Over winter break, I had the misfortune to tear my ACL while skiing. That meant surgical reconstruction, as well as a host of appointments at different doctors. I was impressed when the hematologist/oncologist gave me a sheet to sign up for My Care Plus Online.

Through that site, I’m able to view Lab Results, Medications and Diagnoses, all on an online dashboard. I think it’s important to mention that the average age of the patient there was 75 and diagnosed with cancer. I’m sure not all of them use this dashboard, but I can imagine that for those that do, it helps clarify sometimes confusing results and treatments for them, family, and caretakers.

Doctors use iPads to explain surgical procedures to patient, and also to distract children during exams. Image via maclife.com

This got me thinking about how apps can improve the medical process for patients. Not for doctors, there are plenty of apps for that (instead of consulting a big book of medications, my doctor simply pulls up the information on an app), but for patients. Doctors already use iPads to distract pediatric patients waiting for surgery, as well as visually explain surgery to nervous parents. I think we can go a step beyond distraction into actually helping the healing process. There are a lot of moving parts in post-surgical recovery, and apps might ease some of the difficulties.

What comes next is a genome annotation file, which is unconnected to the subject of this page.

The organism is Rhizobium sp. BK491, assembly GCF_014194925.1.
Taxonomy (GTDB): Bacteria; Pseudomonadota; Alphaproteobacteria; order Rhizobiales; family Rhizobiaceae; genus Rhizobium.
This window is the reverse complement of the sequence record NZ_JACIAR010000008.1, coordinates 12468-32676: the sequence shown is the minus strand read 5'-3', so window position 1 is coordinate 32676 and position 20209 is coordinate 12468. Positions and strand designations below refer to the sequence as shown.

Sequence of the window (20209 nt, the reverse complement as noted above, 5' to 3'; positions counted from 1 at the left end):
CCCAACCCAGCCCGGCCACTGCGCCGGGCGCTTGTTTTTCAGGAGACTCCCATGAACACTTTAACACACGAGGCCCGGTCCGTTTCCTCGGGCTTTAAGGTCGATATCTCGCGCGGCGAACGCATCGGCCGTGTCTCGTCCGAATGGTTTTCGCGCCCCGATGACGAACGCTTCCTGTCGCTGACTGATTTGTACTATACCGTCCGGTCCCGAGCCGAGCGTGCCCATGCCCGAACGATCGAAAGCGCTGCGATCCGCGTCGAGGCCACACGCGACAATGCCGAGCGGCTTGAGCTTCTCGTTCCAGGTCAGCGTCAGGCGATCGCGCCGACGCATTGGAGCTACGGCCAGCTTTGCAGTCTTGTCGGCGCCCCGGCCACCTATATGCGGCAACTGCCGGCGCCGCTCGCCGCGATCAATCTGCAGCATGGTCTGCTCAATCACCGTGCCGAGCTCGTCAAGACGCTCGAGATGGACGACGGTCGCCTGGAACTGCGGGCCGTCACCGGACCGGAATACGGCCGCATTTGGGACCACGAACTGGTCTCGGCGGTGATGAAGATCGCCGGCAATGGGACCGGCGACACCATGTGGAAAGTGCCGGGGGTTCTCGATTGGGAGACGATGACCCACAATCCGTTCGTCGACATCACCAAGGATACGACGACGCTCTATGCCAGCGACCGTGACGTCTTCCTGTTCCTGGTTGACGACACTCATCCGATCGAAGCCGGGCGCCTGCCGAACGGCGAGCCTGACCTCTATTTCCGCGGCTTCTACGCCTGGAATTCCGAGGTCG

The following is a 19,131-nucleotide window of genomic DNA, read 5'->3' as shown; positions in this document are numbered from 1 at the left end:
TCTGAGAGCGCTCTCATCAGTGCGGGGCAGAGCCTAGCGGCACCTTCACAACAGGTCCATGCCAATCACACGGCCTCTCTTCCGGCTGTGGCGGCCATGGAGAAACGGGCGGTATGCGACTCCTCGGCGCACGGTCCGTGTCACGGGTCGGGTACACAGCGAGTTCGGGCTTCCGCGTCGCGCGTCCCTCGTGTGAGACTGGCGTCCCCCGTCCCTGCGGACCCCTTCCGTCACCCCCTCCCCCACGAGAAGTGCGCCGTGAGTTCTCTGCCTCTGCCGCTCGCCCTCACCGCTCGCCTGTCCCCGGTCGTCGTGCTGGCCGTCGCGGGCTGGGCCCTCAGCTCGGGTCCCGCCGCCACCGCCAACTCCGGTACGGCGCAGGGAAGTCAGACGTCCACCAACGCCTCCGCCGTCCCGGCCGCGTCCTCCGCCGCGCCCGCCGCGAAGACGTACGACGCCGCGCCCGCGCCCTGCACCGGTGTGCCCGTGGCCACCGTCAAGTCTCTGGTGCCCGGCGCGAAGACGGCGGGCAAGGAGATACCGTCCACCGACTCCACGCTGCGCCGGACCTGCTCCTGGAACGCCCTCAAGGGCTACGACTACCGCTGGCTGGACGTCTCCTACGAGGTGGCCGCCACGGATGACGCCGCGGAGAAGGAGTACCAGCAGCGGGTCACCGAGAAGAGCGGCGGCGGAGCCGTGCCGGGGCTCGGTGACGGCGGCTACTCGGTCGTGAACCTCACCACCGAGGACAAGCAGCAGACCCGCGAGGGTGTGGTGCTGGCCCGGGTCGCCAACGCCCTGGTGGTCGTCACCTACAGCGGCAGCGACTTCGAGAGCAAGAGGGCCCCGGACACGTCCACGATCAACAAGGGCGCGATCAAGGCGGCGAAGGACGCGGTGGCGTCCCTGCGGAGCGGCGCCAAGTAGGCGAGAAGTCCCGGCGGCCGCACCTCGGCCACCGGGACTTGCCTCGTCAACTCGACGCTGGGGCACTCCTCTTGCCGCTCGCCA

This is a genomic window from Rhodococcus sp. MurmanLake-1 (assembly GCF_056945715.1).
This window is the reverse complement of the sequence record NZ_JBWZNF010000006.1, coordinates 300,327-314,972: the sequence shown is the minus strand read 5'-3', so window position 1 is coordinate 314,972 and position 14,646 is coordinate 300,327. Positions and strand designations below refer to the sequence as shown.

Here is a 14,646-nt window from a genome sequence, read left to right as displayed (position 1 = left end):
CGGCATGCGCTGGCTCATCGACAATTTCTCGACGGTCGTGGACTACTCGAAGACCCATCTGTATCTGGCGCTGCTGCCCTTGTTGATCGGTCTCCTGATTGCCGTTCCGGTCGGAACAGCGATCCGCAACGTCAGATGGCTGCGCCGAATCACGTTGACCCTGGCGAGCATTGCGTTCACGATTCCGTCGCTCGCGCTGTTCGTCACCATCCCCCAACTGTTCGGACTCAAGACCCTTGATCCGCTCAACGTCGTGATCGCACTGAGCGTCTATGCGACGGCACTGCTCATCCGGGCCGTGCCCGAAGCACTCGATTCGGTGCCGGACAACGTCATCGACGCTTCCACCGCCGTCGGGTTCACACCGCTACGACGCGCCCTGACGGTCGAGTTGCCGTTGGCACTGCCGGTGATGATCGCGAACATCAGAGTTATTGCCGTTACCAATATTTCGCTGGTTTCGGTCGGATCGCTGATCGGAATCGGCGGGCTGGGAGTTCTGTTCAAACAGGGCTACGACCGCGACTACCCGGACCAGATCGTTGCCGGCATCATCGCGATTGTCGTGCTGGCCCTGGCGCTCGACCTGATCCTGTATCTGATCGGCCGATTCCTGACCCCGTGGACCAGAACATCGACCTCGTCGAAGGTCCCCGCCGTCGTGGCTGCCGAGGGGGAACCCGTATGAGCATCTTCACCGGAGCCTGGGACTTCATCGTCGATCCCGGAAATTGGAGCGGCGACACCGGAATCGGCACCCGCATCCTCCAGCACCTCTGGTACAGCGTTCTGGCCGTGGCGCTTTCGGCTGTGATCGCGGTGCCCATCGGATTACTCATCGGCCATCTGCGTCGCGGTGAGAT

Some of the features that I would love to make it into an app:

  • A timer that displays the optimum time to use ice to reduce swelling.
  • Alarms for taking medications, that give visual cues to make sure you’re taking the right pills.
  • Physical therapy exercises, Sworkit style.
  • A secure place to hold all prescription information.
  • Somewhere to plug in symptoms, that tells you if you need to seek further medical attention.
  • And finally, a digital form of a medical alert bracelet to hold allergy information, as well as emergency contact numbers.

Most important of all of these is a user-friendly design, that anyone from kids to the elderly can use. App-savvy twenty-somethings aren’t the only people who undergo surgery. 

By developing apps to help the other side of medical care–patients– we can help ease the recovery process during an already stressful time.

Have you used any apps that helped you during a healthcare crisis?  How helpful were they?  Share in the comments.